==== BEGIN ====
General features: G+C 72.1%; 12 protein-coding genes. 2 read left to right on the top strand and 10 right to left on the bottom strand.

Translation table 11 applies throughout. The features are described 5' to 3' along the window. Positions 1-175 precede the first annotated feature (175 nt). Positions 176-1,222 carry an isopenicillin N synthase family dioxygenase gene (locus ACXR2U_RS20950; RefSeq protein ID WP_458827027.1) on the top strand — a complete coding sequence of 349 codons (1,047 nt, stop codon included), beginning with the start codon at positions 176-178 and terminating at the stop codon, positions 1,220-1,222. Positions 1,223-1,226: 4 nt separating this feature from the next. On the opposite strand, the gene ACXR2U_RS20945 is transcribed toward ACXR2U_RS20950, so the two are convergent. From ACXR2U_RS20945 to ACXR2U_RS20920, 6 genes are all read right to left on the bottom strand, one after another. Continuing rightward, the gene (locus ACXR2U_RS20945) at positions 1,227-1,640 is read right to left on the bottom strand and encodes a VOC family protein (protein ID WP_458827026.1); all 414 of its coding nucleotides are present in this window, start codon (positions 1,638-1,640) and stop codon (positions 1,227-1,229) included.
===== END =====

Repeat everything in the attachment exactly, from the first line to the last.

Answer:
General features: G+C 72.1%; 12 protein-coding genes. 2 read left to right on the top strand and 10 right to left on the bottom strand.

Translation table 11 applies throughout. The features are described 5' to 3' along the window. Positions 1-175 precede the first annotated feature (175 nt). Positions 176-1,222 carry an isopenicillin N synthase family dioxygenase gene (locus ACXR2U_RS20950; RefSeq protein ID WP_458827027.1) on the top strand — a complete coding sequence of 349 codons (1,047 nt, stop codon included), beginning with the start codon at positions 176-178 and terminating at the stop codon, positions 1,220-1,222. Positions 1,223-1,226: 4 nt separating this feature from the next. On the opposite strand, the gene ACXR2U_RS20945 is transcribed toward ACXR2U_RS20950, so the two are convergent. From ACXR2U_RS20945 to ACXR2U_RS20920, 6 genes are all read right to left on the bottom strand, one after another. Continuing rightward, the gene (locus ACXR2U_RS20945) at positions 1,227-1,640 is read right to left on the bottom strand and encodes a VOC family protein (protein ID WP_458827026.1); all 414 of its coding nucleotides are present in this window, start codon (positions 1,638-1,640) and stop codon (positions 1,227-1,229) included.